Leave it to Beaver was one of the TV shows that defined American culture in its day. It may not be the same representation or worldview we have now, but in the 1950s this iconic sitcom showed the “all-American” family. The Cleaver family consisted of Wally, Theodore “Beaver” Cleaver, Ward, and June Cleaver. The family lived in a quiet, classic suburb. Ward, the family patriarch, came home every day after work to a hot meal on the table and uttered those three magic words (say it with me), “Honey, I’m home!” In this archetype of suburban life, the sitcom always ended with a moral lesson about things like honesty and sound decision making for the boys in the family.
You watched the show back in the day, but do you know what the Cleavers are up to now?
The matriarch of the family who was always around to keep everything from going awry was the ever-pleasant June Cleaver. Her character was named one of the Top 10 TV Moms for the 1957-1963 era, according to Yahoo! Barbara Billingsley was the actress that gave this role such grace. She got her start in uncredited roles and worked as a model which eventually landed her in Los Angeles working with MGM Studios. Not only did she star in Leave It To Beaver but she also featured in the sequel show, The New Leave It to Beaver, which aired from 1983-1989. She appeared in the 1997 film version of Leave it to Beaver as well, wherein she played Aunt Martha. In between these roles she was the the jive Lady in the 1980 film Airplane. In the 2000s she voiced a Muppet Babies character.
In her personal life, Barbara Billingsley was a mother to two sons and married three times. Her first husband, Glen Billingsley, was the father of her children, Drew and Glenn Jr. The marriage ended after just six years. She married twice more, staying with her third husband, Dr. William S. Mortensen until he died. Billingsley died in 2010 in her Santa Monica home of Polymyalgia. She was 94.
Eugene Hugh Beaumont was the father figure of the Cleaver family. Raised by a traveling salesman, he moved often with his family. Having earned a degree in religious studies, he spent a lot of his time away from Hollywood when he wasn’t filming. Leave It To Beaver, a show with moral lessons at the end of the episodes, turned out to be his perfect fit in showbiz. After Beaver he made many guest TV appearances. In 1972 he suffer a stroke that may have influenced him stepping away from the spotlight. He eventually moved to Grand Rapids, Iowa and became a Christmas tree farmer. He married Kathryn Adams Doty and they had three children: Mark, Kristy, and Hunter. Hugh Beaumont had a heart attack and died on May 14, 1982. The TV movie Still the Beaver was dedicated in his memory.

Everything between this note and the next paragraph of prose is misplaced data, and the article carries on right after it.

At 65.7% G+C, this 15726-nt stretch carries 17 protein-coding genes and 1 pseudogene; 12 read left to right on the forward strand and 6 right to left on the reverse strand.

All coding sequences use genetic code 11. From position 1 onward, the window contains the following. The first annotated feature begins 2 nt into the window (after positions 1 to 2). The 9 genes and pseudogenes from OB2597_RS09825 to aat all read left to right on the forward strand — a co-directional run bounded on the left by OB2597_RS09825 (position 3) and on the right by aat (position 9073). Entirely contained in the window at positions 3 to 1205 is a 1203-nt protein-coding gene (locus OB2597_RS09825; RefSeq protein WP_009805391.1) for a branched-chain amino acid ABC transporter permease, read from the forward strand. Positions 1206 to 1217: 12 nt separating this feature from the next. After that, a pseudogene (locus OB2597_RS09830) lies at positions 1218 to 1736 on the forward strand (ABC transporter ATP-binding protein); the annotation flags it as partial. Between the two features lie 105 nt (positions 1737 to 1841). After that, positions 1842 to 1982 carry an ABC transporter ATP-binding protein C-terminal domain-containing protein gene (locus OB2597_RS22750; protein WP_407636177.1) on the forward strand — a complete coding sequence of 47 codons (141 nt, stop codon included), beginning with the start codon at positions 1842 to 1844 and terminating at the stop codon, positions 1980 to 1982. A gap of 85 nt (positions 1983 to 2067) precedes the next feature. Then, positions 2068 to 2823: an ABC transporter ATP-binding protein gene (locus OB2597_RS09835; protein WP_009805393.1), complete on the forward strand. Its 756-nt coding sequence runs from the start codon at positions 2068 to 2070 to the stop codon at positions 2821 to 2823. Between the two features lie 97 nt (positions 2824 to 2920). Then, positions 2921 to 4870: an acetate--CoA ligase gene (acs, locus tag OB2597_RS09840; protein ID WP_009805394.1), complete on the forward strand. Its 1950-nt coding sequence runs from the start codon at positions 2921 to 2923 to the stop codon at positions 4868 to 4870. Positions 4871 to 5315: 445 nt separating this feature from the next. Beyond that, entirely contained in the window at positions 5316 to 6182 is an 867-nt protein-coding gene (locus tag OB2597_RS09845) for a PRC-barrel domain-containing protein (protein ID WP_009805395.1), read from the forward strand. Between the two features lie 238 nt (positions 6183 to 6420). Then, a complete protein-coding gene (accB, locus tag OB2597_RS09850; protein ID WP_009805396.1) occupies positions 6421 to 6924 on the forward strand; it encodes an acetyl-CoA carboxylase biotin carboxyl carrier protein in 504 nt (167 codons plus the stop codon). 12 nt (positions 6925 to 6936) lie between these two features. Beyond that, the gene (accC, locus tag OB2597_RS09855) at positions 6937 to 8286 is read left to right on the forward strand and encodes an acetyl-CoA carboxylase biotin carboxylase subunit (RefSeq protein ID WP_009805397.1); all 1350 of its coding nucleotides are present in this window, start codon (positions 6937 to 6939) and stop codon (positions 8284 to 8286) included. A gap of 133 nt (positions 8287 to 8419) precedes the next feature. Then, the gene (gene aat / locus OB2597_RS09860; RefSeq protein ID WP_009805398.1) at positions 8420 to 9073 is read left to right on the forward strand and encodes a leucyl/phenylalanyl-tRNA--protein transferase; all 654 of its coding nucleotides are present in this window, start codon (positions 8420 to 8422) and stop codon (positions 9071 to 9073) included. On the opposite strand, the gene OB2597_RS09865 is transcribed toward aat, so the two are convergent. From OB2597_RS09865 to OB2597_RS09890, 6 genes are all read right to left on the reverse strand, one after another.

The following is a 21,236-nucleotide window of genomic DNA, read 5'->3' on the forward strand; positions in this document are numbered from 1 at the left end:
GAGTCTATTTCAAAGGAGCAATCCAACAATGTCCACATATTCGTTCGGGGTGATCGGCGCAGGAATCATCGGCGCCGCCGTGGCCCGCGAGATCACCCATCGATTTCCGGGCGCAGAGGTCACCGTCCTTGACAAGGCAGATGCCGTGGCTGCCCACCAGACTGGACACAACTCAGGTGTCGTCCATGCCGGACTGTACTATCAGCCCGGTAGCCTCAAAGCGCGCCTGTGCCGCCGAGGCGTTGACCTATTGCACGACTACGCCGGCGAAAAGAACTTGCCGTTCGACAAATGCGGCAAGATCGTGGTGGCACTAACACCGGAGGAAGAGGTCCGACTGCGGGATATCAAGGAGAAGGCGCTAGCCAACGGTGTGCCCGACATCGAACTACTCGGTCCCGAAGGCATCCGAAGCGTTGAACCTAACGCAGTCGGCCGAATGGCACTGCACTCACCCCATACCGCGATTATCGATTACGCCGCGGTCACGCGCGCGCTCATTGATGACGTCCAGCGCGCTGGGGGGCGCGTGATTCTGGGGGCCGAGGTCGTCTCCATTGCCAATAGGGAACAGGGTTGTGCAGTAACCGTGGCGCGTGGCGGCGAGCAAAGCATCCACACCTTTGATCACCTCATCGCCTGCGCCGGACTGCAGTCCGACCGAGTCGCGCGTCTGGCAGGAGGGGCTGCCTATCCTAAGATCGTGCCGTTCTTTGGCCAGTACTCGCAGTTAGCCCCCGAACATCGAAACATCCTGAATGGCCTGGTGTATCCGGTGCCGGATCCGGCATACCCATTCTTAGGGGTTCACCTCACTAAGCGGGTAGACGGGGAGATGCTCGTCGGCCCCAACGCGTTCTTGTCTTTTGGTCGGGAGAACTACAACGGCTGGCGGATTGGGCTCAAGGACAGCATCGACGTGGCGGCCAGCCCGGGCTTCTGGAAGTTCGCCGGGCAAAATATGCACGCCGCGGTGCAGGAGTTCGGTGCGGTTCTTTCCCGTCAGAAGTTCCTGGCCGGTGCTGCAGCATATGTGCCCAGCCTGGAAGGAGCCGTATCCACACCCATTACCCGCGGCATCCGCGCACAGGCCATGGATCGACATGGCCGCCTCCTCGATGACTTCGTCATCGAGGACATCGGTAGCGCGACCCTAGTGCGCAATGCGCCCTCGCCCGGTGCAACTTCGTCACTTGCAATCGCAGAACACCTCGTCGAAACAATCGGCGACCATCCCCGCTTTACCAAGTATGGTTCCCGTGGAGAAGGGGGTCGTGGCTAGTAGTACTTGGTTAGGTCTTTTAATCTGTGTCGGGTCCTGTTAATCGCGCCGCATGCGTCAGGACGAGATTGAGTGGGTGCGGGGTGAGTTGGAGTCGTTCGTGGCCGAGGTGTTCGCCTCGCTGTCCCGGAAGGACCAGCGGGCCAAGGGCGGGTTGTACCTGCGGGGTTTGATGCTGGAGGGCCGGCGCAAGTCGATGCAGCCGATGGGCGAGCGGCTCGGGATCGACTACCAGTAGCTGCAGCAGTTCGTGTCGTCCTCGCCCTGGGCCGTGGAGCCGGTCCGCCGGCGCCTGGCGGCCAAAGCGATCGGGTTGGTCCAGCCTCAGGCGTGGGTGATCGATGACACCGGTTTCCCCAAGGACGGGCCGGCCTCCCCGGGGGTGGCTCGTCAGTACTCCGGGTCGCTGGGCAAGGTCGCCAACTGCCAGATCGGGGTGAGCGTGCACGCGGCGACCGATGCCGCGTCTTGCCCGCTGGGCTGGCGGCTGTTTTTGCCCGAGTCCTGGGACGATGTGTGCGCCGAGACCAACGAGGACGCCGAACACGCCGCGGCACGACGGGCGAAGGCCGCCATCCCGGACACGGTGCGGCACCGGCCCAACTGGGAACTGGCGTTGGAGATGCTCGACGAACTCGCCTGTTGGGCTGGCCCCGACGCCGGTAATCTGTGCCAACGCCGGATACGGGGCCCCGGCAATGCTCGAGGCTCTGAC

June and Ward Cleaver’s first son Wallace “Wally” Cleaver was the one often getting into trouble with his little brother as viewers witnessed him grow through his teenage years. The inspiration for the character was based on one of the Leave it to Beaver writers’ sons, Jay. Wally was well-liked amongst peers and best friends with Eddie Haskell.
Tony Dow was the son of a stuntwoman and born in Hollywood, California. Initially, he wasn’t interested in acting. He was an athlete and a Junior Olympics diving champion at 9 years old. He ended up acting on accident. At the gym, a lifeguard asked his mom if he could accompany him to a casting session seeking a son and father and thought having a kid with him would help him get the part. Unfortunately, Tony got the role and the lifeguard did not. The show did not make it into production, however. But later he landed Leave it to Beaver.
After The Beaver he guest-starred in shows and then started directing. Today he is a sculptor, making abstract bronze structures. He was married twice and has two children.
The show’s namesake was the youngest member of the Cleaver family. Beaver was a lover of comic books and getting into trouble with his pals around the house and neighborhood, as little boys do. Viewers watched him grow from a little boy to a young teen, almost ready for high school.
Jerry Mathers, born Gerald Patrick Mathers in Sioux City, Iowa, got into show business at 2 years old. His big break was a department store ad and, after that, he went straight into commercial acting. A few feature films followed, and then Leave It to Beaver. After the show, he went to high school to have a normal teenage life. Mathers started a band and later enlisted in the United States Air Force Reserves. He had guest-starring roles throughout the sixties until he was diagnosed with diabetes. That diagnosis helped lead him to become the first male Jenny Craig representative. He and Tony Dow still (Wally) spend time together when they can, keeping the Cleaver family strong.